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Vals Im Bashir (aka Waltz With Bashir) (A. Folman, 2009)[+Extras]

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Vals Im Bashir (aka Waltz With Bashir) (A. Folman, 2009)[+Extras]-aNaRCHo


[MY NOTE: Ok, so I know this film will be controversial here. I just want to point out a couple things that may be points of interest for people here. This film covers former Israeli soldiers "reliving" of events during the war in Lebanon in the 80's, particularly one disgustingly violent massacre in which soldiers entered the Refugee Camps, rounded up and killed entire families: men, women and children. It is clear (and the Director points this out in the Extras) that Israel supported the making of this documentary for one reason- and one reason alone- because it places the blame for the massacre at the hands of a "Christian wing" of the Israeli millitary (though Jewish soldiers were still involved). I dont like this aspect of the film. But the overall message of the film is not only critical of the way the Israeli army acts, but is critical of war in general. So for all you fundamentalist Jew-haters, i've pointed out some criticisms regarding the film...before you start ripping on me for uploading this. Pretty incredible film either way!!]

"Let's get one thing straight from the beginning: Waltz With Bashir is an animated documentary. It may sound like a paradox, but hey, when the film played at the Cannes Film Festival (which it left with rave reviews but zero awards) it was inevitably compared to Persepolis, which is an animated autobiography. The comparison was also caused by both movies having open anti-war messages, but they couldn't be more different in concept and execution. They do have one important thing in common, though: they are animated not because it looked good, but because it was the best artistic choice the directors could make.

In the case of Ari Folman, the choice was dictated by the unique angle from which he chose to tell the story: subjectivity. Folman, like many young Israeli men in the '80s, joined the army to fight in Lebanon when he was merely 18 (this was in 1982), thinking he could serve his country in the best way possible. Once the war was over, Folman's new career began, and he is now a successful actor, director and writer (among other things, he worked on the TV show that inspired HBO's In Treatment). However, he still wasn't able to completely get over the war experience, and so he decided to make Waltz With Bashir in order to exorcise his demons, so to speak. In doing so, he delivered one of the strongest, boldest documents about the true nature of conflict.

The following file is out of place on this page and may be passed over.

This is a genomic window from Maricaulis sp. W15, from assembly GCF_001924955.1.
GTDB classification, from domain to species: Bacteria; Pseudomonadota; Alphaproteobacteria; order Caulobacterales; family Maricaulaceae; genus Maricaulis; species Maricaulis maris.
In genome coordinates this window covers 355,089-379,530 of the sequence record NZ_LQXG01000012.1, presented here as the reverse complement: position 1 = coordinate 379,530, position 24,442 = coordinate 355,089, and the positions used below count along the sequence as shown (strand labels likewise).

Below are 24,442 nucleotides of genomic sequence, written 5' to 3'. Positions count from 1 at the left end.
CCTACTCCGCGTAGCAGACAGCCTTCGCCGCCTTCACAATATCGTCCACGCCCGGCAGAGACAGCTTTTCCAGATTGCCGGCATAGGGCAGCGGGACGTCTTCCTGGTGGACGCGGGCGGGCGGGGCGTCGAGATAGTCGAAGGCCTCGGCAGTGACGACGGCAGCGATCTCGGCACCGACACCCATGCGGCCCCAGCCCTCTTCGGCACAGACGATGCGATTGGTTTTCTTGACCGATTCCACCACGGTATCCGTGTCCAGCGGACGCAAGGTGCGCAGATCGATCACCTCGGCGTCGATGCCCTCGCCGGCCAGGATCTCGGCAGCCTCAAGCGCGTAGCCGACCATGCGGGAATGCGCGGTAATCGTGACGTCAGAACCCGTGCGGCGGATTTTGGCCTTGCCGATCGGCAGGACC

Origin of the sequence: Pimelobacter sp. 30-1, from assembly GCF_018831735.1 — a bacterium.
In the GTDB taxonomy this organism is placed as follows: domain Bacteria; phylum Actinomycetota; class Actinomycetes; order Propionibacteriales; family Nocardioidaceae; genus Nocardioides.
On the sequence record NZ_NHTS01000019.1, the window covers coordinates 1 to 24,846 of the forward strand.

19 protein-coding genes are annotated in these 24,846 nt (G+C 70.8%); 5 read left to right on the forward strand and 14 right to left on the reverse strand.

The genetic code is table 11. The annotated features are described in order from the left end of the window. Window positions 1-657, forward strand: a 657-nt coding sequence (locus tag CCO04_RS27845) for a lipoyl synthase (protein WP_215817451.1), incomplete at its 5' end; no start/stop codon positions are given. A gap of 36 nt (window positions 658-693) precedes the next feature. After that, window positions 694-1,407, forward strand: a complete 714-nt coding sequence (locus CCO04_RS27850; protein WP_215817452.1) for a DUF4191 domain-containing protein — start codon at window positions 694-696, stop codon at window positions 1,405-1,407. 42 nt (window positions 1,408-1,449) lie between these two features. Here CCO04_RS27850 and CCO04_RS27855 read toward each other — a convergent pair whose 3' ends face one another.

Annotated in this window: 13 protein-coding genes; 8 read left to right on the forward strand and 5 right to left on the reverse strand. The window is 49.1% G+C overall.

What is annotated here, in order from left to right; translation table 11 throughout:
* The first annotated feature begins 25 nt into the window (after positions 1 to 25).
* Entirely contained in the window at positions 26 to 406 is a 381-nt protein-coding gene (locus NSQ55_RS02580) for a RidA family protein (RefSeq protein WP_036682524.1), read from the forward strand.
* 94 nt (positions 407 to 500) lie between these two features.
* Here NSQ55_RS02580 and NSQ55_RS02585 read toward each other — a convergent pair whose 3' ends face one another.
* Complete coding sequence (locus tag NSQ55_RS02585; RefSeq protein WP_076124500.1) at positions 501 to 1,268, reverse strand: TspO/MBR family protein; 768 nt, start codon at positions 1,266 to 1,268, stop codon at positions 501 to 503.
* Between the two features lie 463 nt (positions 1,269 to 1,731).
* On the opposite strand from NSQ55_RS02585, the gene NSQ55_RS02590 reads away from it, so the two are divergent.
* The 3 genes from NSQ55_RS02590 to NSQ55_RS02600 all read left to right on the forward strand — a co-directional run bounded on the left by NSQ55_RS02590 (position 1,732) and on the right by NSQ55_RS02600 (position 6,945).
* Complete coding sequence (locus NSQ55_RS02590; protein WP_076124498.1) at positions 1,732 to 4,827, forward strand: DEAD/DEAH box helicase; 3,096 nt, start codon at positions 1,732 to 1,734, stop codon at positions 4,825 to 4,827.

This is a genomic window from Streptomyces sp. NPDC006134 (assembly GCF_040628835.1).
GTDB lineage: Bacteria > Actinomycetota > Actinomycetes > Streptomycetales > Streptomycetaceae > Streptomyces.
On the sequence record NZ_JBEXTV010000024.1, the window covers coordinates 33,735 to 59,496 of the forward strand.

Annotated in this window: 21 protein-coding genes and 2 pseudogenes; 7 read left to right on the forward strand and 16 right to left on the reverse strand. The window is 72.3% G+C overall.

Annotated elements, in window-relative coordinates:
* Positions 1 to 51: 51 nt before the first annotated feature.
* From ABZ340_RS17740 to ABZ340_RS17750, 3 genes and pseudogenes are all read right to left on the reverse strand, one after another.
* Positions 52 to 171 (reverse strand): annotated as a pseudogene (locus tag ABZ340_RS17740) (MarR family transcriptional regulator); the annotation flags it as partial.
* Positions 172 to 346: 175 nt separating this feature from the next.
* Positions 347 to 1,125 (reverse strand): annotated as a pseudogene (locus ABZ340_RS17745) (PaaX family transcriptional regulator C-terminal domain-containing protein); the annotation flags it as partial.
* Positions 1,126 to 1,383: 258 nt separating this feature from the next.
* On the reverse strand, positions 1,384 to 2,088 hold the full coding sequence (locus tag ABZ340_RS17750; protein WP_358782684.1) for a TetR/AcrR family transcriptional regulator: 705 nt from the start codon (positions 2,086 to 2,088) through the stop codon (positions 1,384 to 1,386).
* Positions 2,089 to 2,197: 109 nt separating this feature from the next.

Folman's introspective journey begins with the lack of memory: apparently, he and many of his fellow soldiers have trouble remembering the exact details of what happened in Lebanon. All they have left is dreams, like the haunting nightmare that opens the movie (26 murderous dogs surrounding the apartment of a former soldier, who believes it to be a subconscious punishment for his killing 26 dogs during a mission) or Folman's eerie flashback of himself and his friends emerging from the water after a massacre he can't (or perhaps doesn't want to) remember. Engaging in a pursuit of the truth, the director locates several people with first-hand recollections of those events, and all these people (minus two) supply their own voices for their animated counterparts.

The stream of personal anecdotes and, as said earlier, dreams, made it impossible for Folman to show real footage of what he was trying to say. After all, how do you show a live-action dream sequence in a documentary without making it look corny? Hence the winning choice of rendering the whole story through animation, with just one exception (the final scene, the one that justifies the film's existence, consists of real filmed material). This gives the picture a feel that is both evocative and down-to-earth, a bizarre but powerful combination that has earned Waltz With Bashir comparisons with the similarly merciless Apocalypse Now. Like few other films about war (Folman has openly stated he despises Hollywood's treatment of the Vietnam conflict, not counting Coppola's masterpiece), this strange, captivating opus depicts it without making it look cool: it's ugly, it's reprehensible, it's the stuff nightmares are made of - not for nothing does it still haunt Folman and his friends.

Journey of self-discovery, cinema as psychoanalysis, a document about the past, a warning for the future: Waltz With Bashir is all those things and much, much more. It's a unique piece of cinema, unmatched in its seamless mixture of raw power and peculiar visual beauty."
--Max_Cinefilo89 from imdb

EXTRA FEATURES INCLUDE(eng subs provided for all extras except Trailer):
-Director's commentary as 2nd audio track (in english, english subs included=3rd sub track in subpack)
-Surreal Soldiers - Making of Waltz With Bashir (eng)
-Q&A with Director Ari Folman (eng)
-Building the Scenes - Animatics (eng & hebrew)
-Theatrical Trailer